As a business analyst, your responsibility is to help companies solve their problems. It might require extensive research and the making of proposals about the best course of action at times. You aren’t there to puff up the ego of a decision-maker. You must do what is best for the firm, regardless of what a decision-maker wants to do.

    This question demonstrates your ability to handle a complex scenario. Convincing a business leader or client to utilise a different strategy demands considerable skill, especially if you tell them something they don’t want to hear.

  20. What kind of experience have you had with SQL?

    Hiring managers place a high value on SQL skills because they want to know that you can create queries, modify data, and utilise databases to get valuable insights.

  21. What is Gap Analysis?

    Gap Analysis is a business analysis technique that involves creating a link between the current state of affairs and what it should be. It helps identify gaps that exist, which can then be used to determine how to bridge them.

  22. What are non-functional requirements? Did you document them in SRS? What is the significance of these things?

    Non-functional requirements don’t equate to the user’s ability to do a specific task or use a particular system but instead revolve around aspects like security, performance etc. They should be documented in SRS/BRD according to industry standards.

    The following criteria are necessary for project success: performance, user experiences, security, auditing, etc. We do capture them in the SRS document, but they’re organised separately. They’re significant because they enable us to identify potential skill or resource requirements that don’t fall within the project team’s mandate.

  23. What are the essential features of an SRS?

    Features of an SRS are- scope of work, accurate requirement representation, unambiguous requirement wording, constraints, assumptions, dependencies, traceability to functional & non-functional requirements, data model, acceptance criteria, cohesive collection of requirements to support the project’s scope.

    a. You said something about Assumptions and Constraints. What is the distinction between them, and why is it significant?

    Assumptions, constraints, and dependencies are crucial aspects of any software project since they describe the environment and restrictions within which the project must be completed.

    The plan is designed taking into account the assumptions and limitations, so any of them may be violated and have a detrimental influence on the project. As a result, it’s critical to list them in the Requirements specifications document.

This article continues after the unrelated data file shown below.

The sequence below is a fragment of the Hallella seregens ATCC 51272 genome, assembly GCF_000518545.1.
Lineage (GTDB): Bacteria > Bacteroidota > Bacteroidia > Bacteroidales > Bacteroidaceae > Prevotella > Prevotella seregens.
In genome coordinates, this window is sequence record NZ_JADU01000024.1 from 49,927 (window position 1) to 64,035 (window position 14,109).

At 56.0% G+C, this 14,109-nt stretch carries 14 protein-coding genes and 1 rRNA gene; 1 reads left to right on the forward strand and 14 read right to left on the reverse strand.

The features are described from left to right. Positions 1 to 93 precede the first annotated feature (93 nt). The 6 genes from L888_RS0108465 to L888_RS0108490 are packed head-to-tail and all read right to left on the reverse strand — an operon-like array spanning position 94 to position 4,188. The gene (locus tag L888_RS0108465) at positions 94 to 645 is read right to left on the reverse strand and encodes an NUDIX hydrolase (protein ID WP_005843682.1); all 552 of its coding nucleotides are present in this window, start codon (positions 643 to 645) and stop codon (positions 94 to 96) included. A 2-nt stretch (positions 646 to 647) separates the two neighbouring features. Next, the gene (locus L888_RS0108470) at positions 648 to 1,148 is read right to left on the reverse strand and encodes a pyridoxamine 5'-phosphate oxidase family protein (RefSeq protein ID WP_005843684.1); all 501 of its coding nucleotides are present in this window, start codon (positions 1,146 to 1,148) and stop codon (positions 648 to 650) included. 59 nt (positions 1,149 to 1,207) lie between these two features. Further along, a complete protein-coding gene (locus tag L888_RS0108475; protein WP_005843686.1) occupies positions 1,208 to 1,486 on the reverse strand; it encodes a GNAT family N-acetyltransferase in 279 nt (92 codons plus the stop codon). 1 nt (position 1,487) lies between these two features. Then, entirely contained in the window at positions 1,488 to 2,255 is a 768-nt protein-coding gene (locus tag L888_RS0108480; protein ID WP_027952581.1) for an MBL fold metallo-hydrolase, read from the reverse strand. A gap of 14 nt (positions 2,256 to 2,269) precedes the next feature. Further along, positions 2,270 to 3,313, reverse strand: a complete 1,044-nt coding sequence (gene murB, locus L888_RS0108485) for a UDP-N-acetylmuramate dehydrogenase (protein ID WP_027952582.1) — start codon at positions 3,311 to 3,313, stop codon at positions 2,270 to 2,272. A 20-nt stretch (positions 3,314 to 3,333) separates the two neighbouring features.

The difference between assumptions and constraints

    Assumptions are imagined events and circumstances that may or might not occur in the project being developed. For example, access to a test PayPal system will be given by the customer.

    Constraints are limitations that all the stakeholders have established. Software, for example, will not work with all versions of all web browsers.

  24. What process did you go through to ensure that the next stage’s requirements were in order?

    This is generally a two-pronged approach. First, we reviewed the criteria. Another business analyst reviewed one of the projects, having previously worked on a similar project. He examined the papers and identified logical errors, missing requirements, subjectivity, and other flaws. Second, the customer verified the needs. We built a prototype to show the system to the client and went through each screen in detail with him.

  25. What is requirements prioritisation, and why should you care about it?
  26. Prioritisation helps business analysts inform stakeholders about the prioritisation of information, allowing them to make more informed judgments.

    Prioritisation is the process or step in which we allocate requirements to various phases or iterations, depending on business urgency, schedule, cost, and so forth.

    Creating a prioritised requirements list aids in managing requirements in the order of their relevance to the consumer.

    There are several ways to prioritise requirements, such as the MoSCoW Technique, Requirements Ranking Method, 100-dollar technique, Five Whys, Kano Analysis and more.

    Questions you should ask the company towards the end of the business analyst role interview

    As the interview draws near to an end, you’ll undoubtedly be allowed to ask the hiring manager some questions. Make full use of this opportunity. You’re getting a chance to learn more about the job for you to determine if it’s right for you; it’s essential. Here are a few questions that you could start with.

  1. Why do you need a business analyst?
  2. What business intelligence solutions and tools do your firm employ?
  3. Is there a specific, formal procedure for business analysts at your company, or is it more informal?
  4. What are the characteristics of your company’s most successful business analysts? What about your least effective?
  5. Does my role include a substantial amount of SQL work, or is it more likely that I’ll utilise it on occasion?
  6. What is the most challenging problem business analysts in your company must deal with?


When you walk into a business analyst interview, it’s okay to be nervous. You’re getting an opportunity to advance your career, which is both thrilling and stressful. However, by answering the questions confidently and following the suggestions above, you can show the hiring manager how exceptional you are. After all, you are an excellent applicant. Just take a deep breath and stick to your plan, and then demonstrate why you would be a perfect addition to their team.